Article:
A breast cancer diagnosis at age 41 in 2018 tore my life apart and then put it back together again. Cancer presents serious physical, mental, emotional, and financial burdens, which are difficult to understand unless you have experienced it personally. Living in rural Vermont with family and friends far away made it even more difficult. Being relatively young, I realized the people I knew and loved, both in Vermont and outside, had no experience supporting someone with cancer, which added an additional layer of isolation.
Cancer is frightening and many people are not able to address feelings connected to deep fear and mortality, which often means avoiding the topic — or people with cancer. Well-intentioned words and actions can unfortunately have negative and hurtful impacts, part of why communication is one of the more challenging components of a cancer diagnosis.
From my personal experience facing breast cancer, I offer the following suggestions for how to communicate with a friend, neighbor, colleague, or family member with cancer.
WHAT TO DO
• Be In Touch for the Long Haul: Texts, messages, emails, voicemails, and cards help us know people are thinking of us. Don’t take it personally if we don’t respond, and don’t give up — we WANT TO HEAR FROM YOU and knowing that you care helps. Please understand that repeating our story can be very traumatic, especially in the early parts of a diagnosis or treatment. But, later on, we may really crave a conversation with you.
• Mail a Gift Package: Simple, useful, and soft gifts in the mail can add feelings of love and gratitude to the day. I really appreciated receiving homemade cards and art, cozy socks, tea, journals, window prisms, and anything that portrayed warmth, comfort, or light.
• Send Money or Gift Cards: Cancer is expensive and every bit helps. The financial burden impacts everyone, even if we have health insurance. Coop gift cards were a favorite and most of us need supplements and more nourishing foods, which are expensive.
• Don’t Wait To Be Asked For Help: Respect how the person with cancer and their caregiver choose to communicate. If there is a meal train, a care calendar, a Go Fund Me, or other form of support set up and shared through social media or community, consider yourself asked. Please don’t be offended if we are not able to reach out to you individually.
• Ask What Support is Needed: “Let me know if you need anything, I’m here for you” is a challenging statement to hear. As is offering support when you are not informed of what is needed. Ask the caregiver how you can help ease their burden and understand they may be inundated early on, so please keep offering throughout treatment and recovery. Can you start or manage a meal train, care calendar or Go Fund Me? Drop off fresh or frozen food? Give rides or pick up items at the store? Watch children and pets? Help do some yard work or housework? When might the person with cancer OR the caregiver want a visit?
WHAT TO SAY
• You actually don’t have to say very much at all. Stay in touch beyond the initial diagnosis and first stage of treatment and don’t disappear. Actions speak louder than words, so see above.
• Share stories. Tell us about something you really appreciate about us or positive impact we’ve had on your life. Or tell us about something happening in your life — it can be a welcome break to take the focus away from cancer.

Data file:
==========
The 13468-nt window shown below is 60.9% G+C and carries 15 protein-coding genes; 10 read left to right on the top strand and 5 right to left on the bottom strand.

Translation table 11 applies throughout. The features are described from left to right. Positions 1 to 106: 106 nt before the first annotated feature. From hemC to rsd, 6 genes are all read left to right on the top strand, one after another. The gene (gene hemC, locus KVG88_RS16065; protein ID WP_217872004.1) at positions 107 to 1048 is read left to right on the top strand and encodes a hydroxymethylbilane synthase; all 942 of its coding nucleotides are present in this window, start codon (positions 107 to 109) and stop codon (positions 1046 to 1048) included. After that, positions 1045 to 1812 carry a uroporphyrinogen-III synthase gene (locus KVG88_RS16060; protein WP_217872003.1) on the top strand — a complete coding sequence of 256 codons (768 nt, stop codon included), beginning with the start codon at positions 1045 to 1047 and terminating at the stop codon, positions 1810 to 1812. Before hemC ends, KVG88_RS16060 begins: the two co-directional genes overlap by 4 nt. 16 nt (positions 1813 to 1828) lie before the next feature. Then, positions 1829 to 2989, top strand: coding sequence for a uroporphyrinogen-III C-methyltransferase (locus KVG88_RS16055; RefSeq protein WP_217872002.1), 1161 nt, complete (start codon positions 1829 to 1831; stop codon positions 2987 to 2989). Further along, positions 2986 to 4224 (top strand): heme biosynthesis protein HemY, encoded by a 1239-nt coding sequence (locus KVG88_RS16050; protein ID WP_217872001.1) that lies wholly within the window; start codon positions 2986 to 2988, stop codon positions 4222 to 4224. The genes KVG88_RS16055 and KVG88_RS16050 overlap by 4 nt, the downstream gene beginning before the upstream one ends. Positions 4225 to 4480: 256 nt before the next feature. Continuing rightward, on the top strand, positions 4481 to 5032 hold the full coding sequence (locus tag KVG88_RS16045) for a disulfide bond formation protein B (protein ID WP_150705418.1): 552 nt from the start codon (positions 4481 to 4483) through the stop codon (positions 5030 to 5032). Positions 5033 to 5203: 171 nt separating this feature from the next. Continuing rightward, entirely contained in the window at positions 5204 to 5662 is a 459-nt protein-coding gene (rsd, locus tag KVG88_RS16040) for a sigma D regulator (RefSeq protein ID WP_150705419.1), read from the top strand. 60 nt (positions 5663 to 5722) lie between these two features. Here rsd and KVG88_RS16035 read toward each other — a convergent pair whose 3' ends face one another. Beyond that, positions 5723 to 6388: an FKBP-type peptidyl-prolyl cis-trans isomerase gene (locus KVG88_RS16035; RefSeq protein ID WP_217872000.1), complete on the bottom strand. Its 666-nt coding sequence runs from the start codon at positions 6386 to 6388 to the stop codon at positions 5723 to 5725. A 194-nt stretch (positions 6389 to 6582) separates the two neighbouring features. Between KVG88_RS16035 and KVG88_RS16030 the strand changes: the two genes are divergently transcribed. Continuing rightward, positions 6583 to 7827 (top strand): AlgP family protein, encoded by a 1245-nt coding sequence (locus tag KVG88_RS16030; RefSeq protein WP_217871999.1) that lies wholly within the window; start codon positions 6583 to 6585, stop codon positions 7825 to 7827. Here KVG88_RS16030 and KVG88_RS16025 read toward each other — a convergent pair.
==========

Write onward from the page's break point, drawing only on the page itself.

• Talk to your own friends and family. Your feelings about health, illness, fear, and mortality are important to process with someone you trust, just not the person with cancer.
• Reframe questions:
- ASK “What are you doing today” or “How are you feeling today?” INSTEAD of “How are you?”
- ASK “What have you learned recently?” INSTEAD of “How have you been?”
- ASK “Where are you at in treatment?” INSTEAD of “Do you have to have chemo?” or “Are you in remission?”
PLEASE DO NOT
• Don’t assume. All cancers are different. There are many stages and types. Not all cancers are life threatening and not all treatments are the same.
• Don’t make it about you. Your own fear about mortality, the loved one you lost, the article you read, or your advice or opinions about our treatment plan or decisions are intimate details that may be appropriate if we’re having an intimate conversation, but not for you to send in an email or share when you see us at the store.
• Don’t give gifts with sugar or alcohol. Both of these feed cancer. But also don’t judge it we drink or eat sugar. In fact, please don’t judge us at all.
Cancer is overwhelming, especially at the beginning when everyone wants to help. A few months in is when I really needed the most love and support and at times it was hard to find. Losing friends and family to judgement and assumptions was very painful. Many people who I thought would be there for me disappeared.
However, one of the most beautiful parts of my journey was when people I didn’t know very well showed up and offered the acts and words I share above. I built new friendships out of my experience with cancer that are based in reciprocal compassion and for that, I am deeply grateful.
Connect with Rae and learn more about her experience with breast cancer at www.Facebook.com/RaeCarterEmpowr
You may think that you should be resting during treatment and not exerting a ton of energy on your body however, recent research actually shows the importance of exercising during treatment. Exercising during treatment can boost your physical functioning and your quality of life. For example, it improves balance which in turn reduces your risk of falling, improves blood flow to your legs which reduces your risk of blood clots, and it increases your self-esteem.